For most of its runtime, Never Go Back feels very much like a middling demonstration of Cruise’s action movie bona fides. Like Jack Reacher, this is a standard actioner without the confident direction that has elevated Tom Cruise’s best work of the past few years. However, Never Go Back comes alive in those fleeting moments where it brushes against the idea of its leading man facing adulthood, positioning itself as a weird movie about a nineties action movie hero who inexplicably finds himself saddled with a makeshift family.

Literal life line.

Literal life line.

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Non-Review Review: Brick Mansions

Brick Mansions is an incredibly stupid film. It’s a movie that doesn’t make any real sense. It hinges on a series of set-ups and reversals that don’t even hold together while watching the movie. Anybody expecting an action movie that makes any semblance of sense is probably best advised to look elsewhere. And yet, despite this, there’s a point where the sheer unrelenting absurdity of Brick Mansions becomes fun in a grindhouse “this is probably great fun at 2am” sort of way.

At its heart, Brick Mansions feels like a throwback to a very particular style of eighties science-fiction cinema. It’s an action movie with the faintest trace of a social conscience that really exists just to justify ridiculous plot developments and excuse a central story that makes absolutely no sense. Lacking the awareness or intelligence that defined the best of the socially-conscious eighties science-fiction action films, Brick Mansions feels a lot like the kind of guilty pleasure that eats up the airwaves at the most unsocial broadcast hours.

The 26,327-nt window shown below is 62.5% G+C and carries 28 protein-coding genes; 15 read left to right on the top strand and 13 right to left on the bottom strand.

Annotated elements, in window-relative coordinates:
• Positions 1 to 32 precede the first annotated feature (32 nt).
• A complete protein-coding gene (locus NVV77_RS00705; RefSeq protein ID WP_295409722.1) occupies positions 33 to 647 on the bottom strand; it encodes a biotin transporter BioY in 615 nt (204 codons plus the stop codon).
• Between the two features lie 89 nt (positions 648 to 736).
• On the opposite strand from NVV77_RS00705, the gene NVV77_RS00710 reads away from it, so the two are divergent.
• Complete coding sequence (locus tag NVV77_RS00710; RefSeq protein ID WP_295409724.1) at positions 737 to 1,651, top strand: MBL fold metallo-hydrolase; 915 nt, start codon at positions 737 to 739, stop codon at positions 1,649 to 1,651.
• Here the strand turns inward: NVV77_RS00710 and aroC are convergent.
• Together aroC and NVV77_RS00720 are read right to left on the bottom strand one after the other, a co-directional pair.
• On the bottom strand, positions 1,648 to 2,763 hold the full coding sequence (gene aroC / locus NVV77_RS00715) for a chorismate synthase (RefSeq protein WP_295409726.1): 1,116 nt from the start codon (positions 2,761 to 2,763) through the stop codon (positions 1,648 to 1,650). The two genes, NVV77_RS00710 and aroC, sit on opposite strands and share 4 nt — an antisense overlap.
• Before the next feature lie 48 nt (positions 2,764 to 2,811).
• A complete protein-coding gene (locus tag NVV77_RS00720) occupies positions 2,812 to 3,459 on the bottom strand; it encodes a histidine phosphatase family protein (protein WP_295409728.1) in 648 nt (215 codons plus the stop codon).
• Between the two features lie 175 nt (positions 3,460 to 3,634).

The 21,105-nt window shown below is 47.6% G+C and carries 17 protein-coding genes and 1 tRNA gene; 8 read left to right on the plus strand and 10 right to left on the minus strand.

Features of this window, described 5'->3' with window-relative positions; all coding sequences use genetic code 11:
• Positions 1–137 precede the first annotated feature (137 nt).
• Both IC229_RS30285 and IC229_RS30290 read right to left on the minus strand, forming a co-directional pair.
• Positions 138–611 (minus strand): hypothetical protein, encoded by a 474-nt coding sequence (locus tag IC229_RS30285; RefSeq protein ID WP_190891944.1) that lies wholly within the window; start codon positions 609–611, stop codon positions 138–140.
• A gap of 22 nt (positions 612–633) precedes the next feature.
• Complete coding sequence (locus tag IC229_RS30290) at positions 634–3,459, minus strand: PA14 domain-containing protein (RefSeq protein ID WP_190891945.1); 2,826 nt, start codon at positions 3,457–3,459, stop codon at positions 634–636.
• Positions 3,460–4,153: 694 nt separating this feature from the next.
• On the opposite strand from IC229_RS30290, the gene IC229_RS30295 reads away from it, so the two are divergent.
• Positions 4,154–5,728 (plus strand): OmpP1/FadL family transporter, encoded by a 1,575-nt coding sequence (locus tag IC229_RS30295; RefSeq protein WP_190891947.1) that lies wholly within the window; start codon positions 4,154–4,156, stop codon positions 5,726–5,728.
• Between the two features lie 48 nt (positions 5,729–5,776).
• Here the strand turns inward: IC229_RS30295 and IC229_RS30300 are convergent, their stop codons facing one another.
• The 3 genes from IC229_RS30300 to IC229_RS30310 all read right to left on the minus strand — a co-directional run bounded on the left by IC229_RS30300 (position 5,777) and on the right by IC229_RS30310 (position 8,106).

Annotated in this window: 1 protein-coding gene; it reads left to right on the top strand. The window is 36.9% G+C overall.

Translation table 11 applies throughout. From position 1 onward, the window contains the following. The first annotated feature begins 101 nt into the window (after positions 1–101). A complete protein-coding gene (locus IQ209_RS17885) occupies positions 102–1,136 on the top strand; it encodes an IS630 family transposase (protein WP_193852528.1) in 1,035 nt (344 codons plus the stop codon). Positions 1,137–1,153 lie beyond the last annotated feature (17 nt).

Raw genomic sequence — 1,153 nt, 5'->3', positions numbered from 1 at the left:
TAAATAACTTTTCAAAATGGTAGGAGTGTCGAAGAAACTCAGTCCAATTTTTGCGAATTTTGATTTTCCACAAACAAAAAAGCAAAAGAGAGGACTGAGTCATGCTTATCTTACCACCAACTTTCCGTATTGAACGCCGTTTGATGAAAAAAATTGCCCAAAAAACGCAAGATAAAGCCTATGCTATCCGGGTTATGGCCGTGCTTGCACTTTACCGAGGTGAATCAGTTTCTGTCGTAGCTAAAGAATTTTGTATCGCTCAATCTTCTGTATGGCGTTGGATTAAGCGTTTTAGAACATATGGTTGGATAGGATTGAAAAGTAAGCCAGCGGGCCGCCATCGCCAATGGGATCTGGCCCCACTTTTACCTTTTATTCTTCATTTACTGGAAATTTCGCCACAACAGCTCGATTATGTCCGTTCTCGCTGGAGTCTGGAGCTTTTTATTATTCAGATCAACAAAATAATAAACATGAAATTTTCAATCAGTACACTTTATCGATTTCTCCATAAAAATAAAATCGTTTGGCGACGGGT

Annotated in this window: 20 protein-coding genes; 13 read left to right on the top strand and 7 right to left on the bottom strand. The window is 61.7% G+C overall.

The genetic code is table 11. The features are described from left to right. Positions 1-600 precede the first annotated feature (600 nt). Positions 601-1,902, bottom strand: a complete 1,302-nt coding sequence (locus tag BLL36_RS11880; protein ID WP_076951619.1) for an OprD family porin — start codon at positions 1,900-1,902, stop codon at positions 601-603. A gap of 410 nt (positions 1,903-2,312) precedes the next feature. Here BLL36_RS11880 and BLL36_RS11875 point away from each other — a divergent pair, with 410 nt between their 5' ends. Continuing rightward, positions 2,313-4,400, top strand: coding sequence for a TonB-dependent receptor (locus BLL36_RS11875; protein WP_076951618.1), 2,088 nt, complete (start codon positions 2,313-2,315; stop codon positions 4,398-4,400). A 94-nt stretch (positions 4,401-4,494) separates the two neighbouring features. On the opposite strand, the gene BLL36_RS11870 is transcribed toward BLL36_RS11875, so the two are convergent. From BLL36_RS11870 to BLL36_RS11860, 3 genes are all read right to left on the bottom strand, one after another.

You don't need that to make out the plot holes...

You don’t need that to make out the plot holes…

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Non-Review Review: Ronin

Ronin is the perfect example of a movie that knows exactly what it is. It’s a high-octane thriller which bends and curves and uncertainties and all manner of similar complications. There’s no tangential elements to the plot, like an awkwardly-inserted love-story or an attempt to humanise any of the people involved. It’s just a well-made thriller with fantastic locations and wonderfully-staged action. At one stage, the grizzled French mercenary Vincent remarks, “No questions, no answers. That’s the business we’re in.” It’s refreshing and honest, and frank.

DeNiro's the big gun here...

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Non Review Review: Cliffhanger

I picked up Cliffhanger on bluray because it was €9 and because I’d never seen it before. My aunt and uncle both suggested that the film would look absolutely stunning in high definition – and they were right. Say waht you (and even I) will about Renny Harlin’s storytelling ability or his difficulties with actors, he does shoot good scenery. The scenery gives the best performance in the film, with the aerial photography give a huge sense of scale to proceedings. Nice mountains, shame about the movie.

No, don't let go! Being in the movie isn't THAT bad...

No, don't let go! Being in the movie isn't THAT bad...